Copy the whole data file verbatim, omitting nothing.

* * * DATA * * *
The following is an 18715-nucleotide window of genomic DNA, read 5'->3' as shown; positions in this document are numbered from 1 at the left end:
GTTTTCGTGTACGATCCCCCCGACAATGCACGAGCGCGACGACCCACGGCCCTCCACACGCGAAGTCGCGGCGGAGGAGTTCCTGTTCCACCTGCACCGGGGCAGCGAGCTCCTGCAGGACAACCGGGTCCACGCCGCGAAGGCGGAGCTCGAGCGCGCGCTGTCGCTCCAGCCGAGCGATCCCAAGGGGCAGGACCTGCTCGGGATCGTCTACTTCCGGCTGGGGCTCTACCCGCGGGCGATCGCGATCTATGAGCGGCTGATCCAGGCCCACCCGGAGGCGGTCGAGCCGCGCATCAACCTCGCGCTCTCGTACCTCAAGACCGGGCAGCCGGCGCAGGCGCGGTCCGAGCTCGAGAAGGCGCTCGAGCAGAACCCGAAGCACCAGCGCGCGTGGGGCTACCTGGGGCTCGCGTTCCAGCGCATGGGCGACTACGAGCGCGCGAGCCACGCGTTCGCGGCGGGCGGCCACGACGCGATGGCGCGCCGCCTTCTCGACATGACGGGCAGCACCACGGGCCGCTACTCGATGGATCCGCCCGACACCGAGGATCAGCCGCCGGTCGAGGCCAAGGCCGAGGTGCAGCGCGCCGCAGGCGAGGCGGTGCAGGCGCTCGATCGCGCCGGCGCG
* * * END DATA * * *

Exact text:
The following is an 18715-nucleotide window of genomic DNA, read 5'->3' as shown; positions in this document are numbered from 1 at the left end:
GTTTTCGTGTACGATCCCCCCGACAATGCACGAGCGCGACGACCCACGGCCCTCCACACGCGAAGTCGCGGCGGAGGAGTTCCTGTTCCACCTGCACCGGGGCAGCGAGCTCCTGCAGGACAACCGGGTCCACGCCGCGAAGGCGGAGCTCGAGCGCGCGCTGTCGCTCCAGCCGAGCGATCCCAAGGGGCAGGACCTGCTCGGGATCGTCTACTTCCGGCTGGGGCTCTACCCGCGGGCGATCGCGATCTATGAGCGGCTGATCCAGGCCCACCCGGAGGCGGTCGAGCCGCGCATCAACCTCGCGCTCTCGTACCTCAAGACCGGGCAGCCGGCGCAGGCGCGGTCCGAGCTCGAGAAGGCGCTCGAGCAGAACCCGAAGCACCAGCGCGCGTGGGGCTACCTGGGGCTCGCGTTCCAGCGCATGGGCGACTACGAGCGCGCGAGCCACGCGTTCGCGGCGGGCGGCCACGACGCGATGGCGCGCCGCCTTCTCGACATGACGGGCAGCACCACGGGCCGCTACTCGATGGATCCGCCCGACACCGAGGATCAGCCGCCGGTCGAGGCCAAGGCCGAGGTGCAGCGCGCCGCAGGCGAGGCGGTGCAGGCGCTCGATCGCGCCGGCGCG